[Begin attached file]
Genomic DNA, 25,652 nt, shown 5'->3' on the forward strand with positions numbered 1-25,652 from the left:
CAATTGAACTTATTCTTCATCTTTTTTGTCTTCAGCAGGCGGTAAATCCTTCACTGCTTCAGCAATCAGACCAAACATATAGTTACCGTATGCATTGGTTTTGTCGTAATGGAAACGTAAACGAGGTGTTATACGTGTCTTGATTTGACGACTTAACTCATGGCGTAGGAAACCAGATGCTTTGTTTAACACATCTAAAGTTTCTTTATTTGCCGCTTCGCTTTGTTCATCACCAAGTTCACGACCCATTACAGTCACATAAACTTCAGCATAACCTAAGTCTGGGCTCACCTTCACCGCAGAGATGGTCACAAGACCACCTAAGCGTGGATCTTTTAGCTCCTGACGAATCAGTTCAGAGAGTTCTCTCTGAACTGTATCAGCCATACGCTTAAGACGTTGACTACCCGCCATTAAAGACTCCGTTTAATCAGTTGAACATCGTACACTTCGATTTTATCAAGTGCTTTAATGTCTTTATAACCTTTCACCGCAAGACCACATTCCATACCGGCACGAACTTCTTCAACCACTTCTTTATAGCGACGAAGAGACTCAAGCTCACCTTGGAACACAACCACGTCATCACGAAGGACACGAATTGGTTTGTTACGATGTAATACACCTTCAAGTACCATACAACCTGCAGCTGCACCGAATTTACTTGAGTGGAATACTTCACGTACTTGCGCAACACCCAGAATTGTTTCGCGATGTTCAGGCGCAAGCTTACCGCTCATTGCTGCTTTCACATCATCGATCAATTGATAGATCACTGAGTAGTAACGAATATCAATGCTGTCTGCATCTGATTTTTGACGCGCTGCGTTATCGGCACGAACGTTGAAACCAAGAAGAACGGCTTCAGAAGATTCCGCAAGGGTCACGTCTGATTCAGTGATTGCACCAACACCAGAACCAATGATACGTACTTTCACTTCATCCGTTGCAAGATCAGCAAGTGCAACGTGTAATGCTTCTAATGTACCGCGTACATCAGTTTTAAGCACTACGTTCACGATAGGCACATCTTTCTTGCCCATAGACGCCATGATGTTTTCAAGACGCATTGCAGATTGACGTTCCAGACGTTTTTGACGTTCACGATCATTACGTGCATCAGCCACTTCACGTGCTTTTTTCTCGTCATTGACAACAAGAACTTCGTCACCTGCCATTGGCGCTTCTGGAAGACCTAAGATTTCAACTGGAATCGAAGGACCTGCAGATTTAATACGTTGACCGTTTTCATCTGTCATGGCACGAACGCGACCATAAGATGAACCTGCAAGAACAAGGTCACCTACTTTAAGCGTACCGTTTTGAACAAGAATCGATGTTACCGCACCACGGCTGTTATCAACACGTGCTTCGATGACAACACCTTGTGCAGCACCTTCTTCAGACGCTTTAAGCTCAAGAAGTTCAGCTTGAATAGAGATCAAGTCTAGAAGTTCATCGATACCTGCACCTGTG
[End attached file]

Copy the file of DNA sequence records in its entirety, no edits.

Genomic DNA, 25,652 nt, shown 5'->3' on the forward strand with positions numbered 1-25,652 from the left:
CAATTGAACTTATTCTTCATCTTTTTTGTCTTCAGCAGGCGGTAAATCCTTCACTGCTTCAGCAATCAGACCAAACATATAGTTACCGTATGCATTGGTTTTGTCGTAATGGAAACGTAAACGAGGTGTTATACGTGTCTTGATTTGACGACTTAACTCATGGCGTAGGAAACCAGATGCTTTGTTTAACACATCTAAAGTTTCTTTATTTGCCGCTTCGCTTTGTTCATCACCAAGTTCACGACCCATTACAGTCACATAAACTTCAGCATAACCTAAGTCTGGGCTCACCTTCACCGCAGAGATGGTCACAAGACCACCTAAGCGTGGATCTTTTAGCTCCTGACGAATCAGTTCAGAGAGTTCTCTCTGAACTGTATCAGCCATACGCTTAAGACGTTGACTACCCGCCATTAAAGACTCCGTTTAATCAGTTGAACATCGTACACTTCGATTTTATCAAGTGCTTTAATGTCTTTATAACCTTTCACCGCAAGACCACATTCCATACCGGCACGAACTTCTTCAACCACTTCTTTATAGCGACGAAGAGACTCAAGCTCACCTTGGAACACAACCACGTCATCACGAAGGACACGAATTGGTTTGTTACGATGTAATACACCTTCAAGTACCATACAACCTGCAGCTGCACCGAATTTACTTGAGTGGAATACTTCACGTACTTGCGCAACACCCAGAATTGTTTCGCGATGTTCAGGCGCAAGCTTACCGCTCATTGCTGCTTTCACATCATCGATCAATTGATAGATCACTGAGTAGTAACGAATATCAATGCTGTCTGCATCTGATTTTTGACGCGCTGCGTTATCGGCACGAACGTTGAAACCAAGAAGAACGGCTTCAGAAGATTCCGCAAGGGTCACGTCTGATTCAGTGATTGCACCAACACCAGAACCAATGATACGTACTTTCACTTCATCCGTTGCAAGATCAGCAAGTGCAACGTGTAATGCTTCTAATGTACCGCGTACATCAGTTTTAAGCACTACGTTCACGATAGGCACATCTTTCTTGCCCATAGACGCCATGATGTTTTCAAGACGCATTGCAGATTGACGTTCCAGACGTTTTTGACGTTCACGATCATTACGTGCATCAGCCACTTCACGTGCTTTTTTCTCGTCATTGACAACAAGAACTTCGTCACCTGCCATTGGCGCTTCTGGAAGACCTAAGATTTCAACTGGAATCGAAGGACCTGCAGATTTAATACGTTGACCGTTTTCATCTGTCATGGCACGAACGCGACCATAAGATGAACCTGCAAGAACAAGGTCACCTACTTTAAGCGTACCGTTTTGAACAAGAATCGATGTTACCGCACCACGGCTGTTATCAACACGTGCTTCGATGACAACACCTTGTGCAGCACCTTCTTCAGACGCTTTAAGCTCAAGAAGTTCAGCTTGAATAGAGATCAAGTCTAGAAGTTCATCGATACCTGCACCTGTG